Dan. You are breaking my heart and filling it up, all at the same time. How is that possible?! I’ve cried. I’ve laughed. Coyote Sunrise is the next #mglit #mustread of #2019
Coyote and her dad, Rodeo, lost their family five years ago and have been on the road ever since. When Coyote finds out a park is being ripped up in their hometown, she comes up with a plan to get Rodeo take her across the country without him knowing. Along they way, they pick up passengers that impact their lives for the better.
You will not want to put this one down. It showcases the best in human beings and toys with your emotions. Dan has a way with the written word. He makes it so easy to read. Almost like you are reading your favorite dessert. I would not be surprised if Coyote is nominated for a Newbery!
I have been going through a reading slump lately with school starting back up. Fortunately, with traveling to Stanford for health reasons, I had a lot of time to read. Here are two books I highly recommend.
HarborMe by Jacqueline Woodson
I cannot explain how much I loved this book. Kids who come from different walks of life get to know each other and realize they have more in common than different. It is what every teacher wishes to see in their classrooms. Acceptance and understanding. This book would be a PERFECT read aloud for ages 10 and up. Everyone should read it. I can just imagine the deep classroom discussions this book could lead to.
Synopsis from Penguin Random House:
It all starts when six kids have to meet for a weekly chat–by themselves, with no adults to listen in. There, in the room they soon dub the ARTT Room (short for “A Room to Talk”), they discover it’s safe to talk about what’s bothering them–everything from Esteban’s father’s deportation and Haley’s father’s incarceration to Amari’s fears of racial profiling and Ashton’s adjustment to his changing family fortunes. When the six are together, they can express the feelings and fears they have to hide from the rest of the world. And together, they can grow braver and more ready for the rest of their lives.
Resistance by Jennifer Nielsen
This book was action-packed. Jennifer Nielsen is one of my favorite middle-grade authors. You know you are getting a book that will keep you wanting to read well past your bedtime. Kids love her books because they can learn about history in a way that relates to them. You will not regret purchasing any of her books!
Synopsis from Google Books:
Chaya Lindner is a teenager living in Nazi-occupied Poland. Simply being Jewish places her in danger of being killed or sent to the camps. After her little sister is taken away, her younger brother disappears, and her parents all but give up hope, Chaya is determined to make a difference.
I have been away from blogging for quite awhile. Many other things in my life have needed my attention. That being said, I MUST blog about The War that Saved My Life by Kimberly Brubaker Bradley. It has been tugging at me ever since I read it, this summer, for the first time.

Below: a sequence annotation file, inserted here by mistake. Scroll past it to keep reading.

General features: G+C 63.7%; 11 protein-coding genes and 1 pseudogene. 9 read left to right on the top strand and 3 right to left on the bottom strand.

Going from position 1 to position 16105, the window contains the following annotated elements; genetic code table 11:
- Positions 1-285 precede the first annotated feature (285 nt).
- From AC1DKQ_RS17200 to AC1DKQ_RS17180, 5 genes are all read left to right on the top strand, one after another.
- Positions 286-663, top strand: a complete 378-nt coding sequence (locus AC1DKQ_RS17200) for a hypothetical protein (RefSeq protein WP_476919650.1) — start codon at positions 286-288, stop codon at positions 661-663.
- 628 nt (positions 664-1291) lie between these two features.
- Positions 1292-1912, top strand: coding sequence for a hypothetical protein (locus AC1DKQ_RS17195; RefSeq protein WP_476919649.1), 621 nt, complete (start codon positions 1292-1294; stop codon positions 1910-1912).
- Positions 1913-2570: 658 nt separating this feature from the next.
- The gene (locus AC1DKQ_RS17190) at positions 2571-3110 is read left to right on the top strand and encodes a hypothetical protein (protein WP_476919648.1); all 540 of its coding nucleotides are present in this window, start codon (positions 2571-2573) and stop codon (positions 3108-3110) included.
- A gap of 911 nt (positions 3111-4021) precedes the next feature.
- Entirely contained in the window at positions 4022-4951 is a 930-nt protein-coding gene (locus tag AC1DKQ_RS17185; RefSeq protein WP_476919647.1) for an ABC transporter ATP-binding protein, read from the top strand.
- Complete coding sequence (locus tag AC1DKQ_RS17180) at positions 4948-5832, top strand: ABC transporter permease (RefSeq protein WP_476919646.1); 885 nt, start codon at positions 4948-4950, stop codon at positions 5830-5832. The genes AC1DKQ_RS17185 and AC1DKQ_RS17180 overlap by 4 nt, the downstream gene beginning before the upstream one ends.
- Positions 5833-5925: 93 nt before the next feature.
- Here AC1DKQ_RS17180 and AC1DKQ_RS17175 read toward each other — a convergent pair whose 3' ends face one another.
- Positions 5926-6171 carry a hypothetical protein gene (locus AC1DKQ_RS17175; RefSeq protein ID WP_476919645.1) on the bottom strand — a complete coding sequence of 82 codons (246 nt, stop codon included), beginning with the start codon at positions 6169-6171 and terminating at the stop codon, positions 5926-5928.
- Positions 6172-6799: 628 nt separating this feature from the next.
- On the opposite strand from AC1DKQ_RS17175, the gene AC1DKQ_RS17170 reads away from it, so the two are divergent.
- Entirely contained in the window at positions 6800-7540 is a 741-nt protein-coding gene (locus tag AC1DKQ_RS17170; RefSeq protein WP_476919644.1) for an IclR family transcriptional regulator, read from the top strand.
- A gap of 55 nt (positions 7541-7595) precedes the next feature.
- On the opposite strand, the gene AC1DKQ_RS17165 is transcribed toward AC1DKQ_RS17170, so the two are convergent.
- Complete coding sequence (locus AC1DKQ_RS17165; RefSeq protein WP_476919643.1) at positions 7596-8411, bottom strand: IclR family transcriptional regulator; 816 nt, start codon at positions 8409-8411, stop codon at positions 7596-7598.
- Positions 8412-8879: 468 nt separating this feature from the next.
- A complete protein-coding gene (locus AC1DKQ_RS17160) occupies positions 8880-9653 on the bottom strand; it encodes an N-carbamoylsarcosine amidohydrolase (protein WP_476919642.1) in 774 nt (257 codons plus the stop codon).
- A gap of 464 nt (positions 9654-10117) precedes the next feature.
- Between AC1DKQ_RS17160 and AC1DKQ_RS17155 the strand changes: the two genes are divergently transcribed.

Ada, the main character, is a girl that will forever live in my heart. World War II saved her life. But really, Ada’s strength is what saved her, and the love of Miss Smith.
You see, Ada was born with a clubfoot. Her mother, Mam, confined Ada to their third-floor flat in London, England. She never learned how to walk. Ada’s only view of the world was from her window. Mam mistreated Ada in various, horrific, ways. Yet Ada found strength.
After reading this book aloud to my fourth grade class, I asked my students what they thought the author’s message was. One response was all it took to verify my decision to read this book aloud. “If Ada can make it through all her tough times, then I can.”
Many of my students do not come from ideal home situations. I’m happy to know that Ada’s strength will stay with them. Hopefully Ada will help them through their tough times.
Here is a synopsis of the book from School Library Journal
Gr 4–6—Bradley turns her keen historical eye from Monticello (Jefferson’s Sons, Penguin, 2011) to the British home front during World War II. Ada isn’t exactly sure how old she is; for as long as she can remember, she’s been a virtual prisoner in her mother’s third floor one-room apartment. She was born with a clubfoot and her mother uses her disability as an excuse to abuse her both emotionally and physically. Ada watches the world through the narrow confines of the apartment window, waves to neighbors in the street, and carefully gauges the danger of being beaten during each encounter with her hateful mother. She envies the freedom of her little brother, Jamie, who goes to school and generally roves the neighborhood at will. When her mother prepares to ship Jamie out to the countryside with other children being evacuated from London, Ada sneaks out with him. When the two fail to be chosen by any villagers, the woman in charge forces Susan Smith, a recluse, to take them in. Though Susan is reluctant and insists that she knows nothing about caring for children, she does so diligently and is baffled by the girl’s fearful flinching anytime Ada makes a mistake. Though uneducated, Ada is intensely observant and quick to learn. Readers will ache for her as she misreads cues and pushes Susan away even though she yearns to be enfolded in a hug. There is much to like here-Ada’s engaging voice, the vivid setting, the humor, the heartbreak, but most of all the tenacious will to survive exhibited by Ada and the villagers who grow to love and accept her.—Brenda Kahn, Tenakill Middle School, Closter, NJ